Networking with authenticity

Posted by on Jun 23, 2014 in Sustainability, Wellness, Writing | 0 comments

Networking with authenticity

*Scenario 1: Have you met the entrepreneur who you connect with, believe in their vision, and who you genuinely want to remain connected to professionally?

*Scenario 2: Have you met the entrepreneur who uses every hip word in the urban dictionary, feels slimy, grabs your attention and energy without offering real value, or just makes you feel confused and used?

Chances are, you’ve met both. And chances are, you’ve met many people with mixed qualities. Let’s face it, business does have a bottom line. Anyone worth their smarts wants their project to succeed. Even though it may not always seem so, networking is a completely natural endeavor. Systems in nature network all the time. They are constantly exchanging information and energy, in mutually-beneficial ways. Energy (in the form of attention, effort, and money) lends itself to energy from choosing mutually beneficial partnerships. But when you go into new networking situations, whichever side you are on, there are ways to be genuine and network with your integrity in check. You can use this awareness to value yourself while you network mindfully and sustainably.

Connect with your core. Cultivate the energy within your body by breathing in deeply and sending your breath along your spine. Your body has an incredible capacity for quickly assessing the safety of a situation, if you listen to it (and take good care of it with sunshine, fresh food, inspiration, resting, and daily movement).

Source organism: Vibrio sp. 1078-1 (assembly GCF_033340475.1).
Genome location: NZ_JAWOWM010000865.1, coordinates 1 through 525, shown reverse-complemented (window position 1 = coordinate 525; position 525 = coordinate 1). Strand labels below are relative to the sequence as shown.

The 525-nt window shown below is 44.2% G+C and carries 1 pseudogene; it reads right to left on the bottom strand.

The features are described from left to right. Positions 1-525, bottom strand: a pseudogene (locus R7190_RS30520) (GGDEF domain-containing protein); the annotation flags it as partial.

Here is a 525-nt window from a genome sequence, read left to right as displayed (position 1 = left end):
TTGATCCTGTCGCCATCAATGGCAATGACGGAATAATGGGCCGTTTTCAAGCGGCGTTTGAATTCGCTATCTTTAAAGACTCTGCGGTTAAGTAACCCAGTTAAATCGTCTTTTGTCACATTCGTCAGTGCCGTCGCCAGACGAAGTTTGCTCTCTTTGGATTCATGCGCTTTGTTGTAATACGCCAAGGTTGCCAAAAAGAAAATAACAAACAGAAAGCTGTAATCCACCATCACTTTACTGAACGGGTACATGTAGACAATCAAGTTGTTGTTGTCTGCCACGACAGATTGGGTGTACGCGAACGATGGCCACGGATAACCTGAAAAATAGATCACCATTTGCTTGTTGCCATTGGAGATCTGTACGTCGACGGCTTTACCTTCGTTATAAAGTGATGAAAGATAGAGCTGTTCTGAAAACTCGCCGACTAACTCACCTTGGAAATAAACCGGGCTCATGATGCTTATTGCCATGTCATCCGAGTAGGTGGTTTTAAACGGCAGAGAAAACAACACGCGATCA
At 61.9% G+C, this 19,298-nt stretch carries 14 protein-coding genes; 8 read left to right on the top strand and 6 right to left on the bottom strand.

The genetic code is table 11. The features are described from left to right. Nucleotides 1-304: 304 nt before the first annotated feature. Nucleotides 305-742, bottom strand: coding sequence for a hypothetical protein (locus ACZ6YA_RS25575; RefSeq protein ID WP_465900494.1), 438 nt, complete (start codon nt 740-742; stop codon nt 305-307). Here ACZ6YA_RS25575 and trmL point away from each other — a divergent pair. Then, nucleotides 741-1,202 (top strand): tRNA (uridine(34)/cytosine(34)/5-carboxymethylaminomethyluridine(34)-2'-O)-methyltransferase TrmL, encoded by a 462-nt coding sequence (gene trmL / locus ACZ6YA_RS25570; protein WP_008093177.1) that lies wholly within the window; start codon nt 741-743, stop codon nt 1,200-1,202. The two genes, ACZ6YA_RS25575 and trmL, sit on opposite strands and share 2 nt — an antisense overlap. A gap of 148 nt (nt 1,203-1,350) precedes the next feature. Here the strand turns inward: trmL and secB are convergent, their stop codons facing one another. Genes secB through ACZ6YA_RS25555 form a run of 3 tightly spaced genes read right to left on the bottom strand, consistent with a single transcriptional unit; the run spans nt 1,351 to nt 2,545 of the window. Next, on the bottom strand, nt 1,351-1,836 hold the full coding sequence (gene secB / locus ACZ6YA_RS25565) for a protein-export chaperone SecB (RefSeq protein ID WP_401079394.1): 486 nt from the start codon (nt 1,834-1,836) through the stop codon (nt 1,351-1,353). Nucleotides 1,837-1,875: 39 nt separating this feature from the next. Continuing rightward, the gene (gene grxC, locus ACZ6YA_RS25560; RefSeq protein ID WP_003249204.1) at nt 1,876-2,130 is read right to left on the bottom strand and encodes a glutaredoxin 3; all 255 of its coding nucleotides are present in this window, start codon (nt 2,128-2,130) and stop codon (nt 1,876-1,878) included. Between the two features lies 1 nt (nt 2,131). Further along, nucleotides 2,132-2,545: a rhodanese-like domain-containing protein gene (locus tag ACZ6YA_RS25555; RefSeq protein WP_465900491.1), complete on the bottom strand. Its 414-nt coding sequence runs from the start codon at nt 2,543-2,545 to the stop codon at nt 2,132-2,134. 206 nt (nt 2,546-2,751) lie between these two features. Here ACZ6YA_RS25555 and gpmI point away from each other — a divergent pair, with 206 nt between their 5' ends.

Ask questions. Not the ‘how are you’ and ‘what do you do’ kind of questions, but the ones that can’t be faked. Put people on the spot, because chances are, if they have similar values, they’ll appreciate the depth of conversation. And if they don’t resonate with your values or even squirm uncomfortably, that’s also information for you. Ask what makes them come alive, how their personal journey led to this project, or if you really want to get deep into it, what this means for their relationships, community, and society at large.

Politely excuse yourself. You can always say no, or even better, ‘I’ll consider it”. Something worth sticking to will stick, and something that didn’t feel right you won’t have committed to. Anyone who doesn’t respect your boundaries is probably not worth keeping around.

Share your truth.  Tell people how you are feeling, especially if you resonate with their work.  Practice speaking with vulnerability, without apology, and with respectful kindness.

Networking can sometimes feel like a popularity contest for the coolest ideas. But done with authenticity, networking can be a way of discovering mutual interests, mutual respect, and the capacity to work together. I prefer to lend my energy to relationships and partnerships that can endure over time. That sometimes means saying no to events that may be fun for an evening but could leave an energetic hangover from people who drain energy. Not from going out and schmoozing, fighting for attention, and feeling less than awesome. I choose to give my time and energy to people and project who not only fuel me, but also have a positive impact on a world that works for all.

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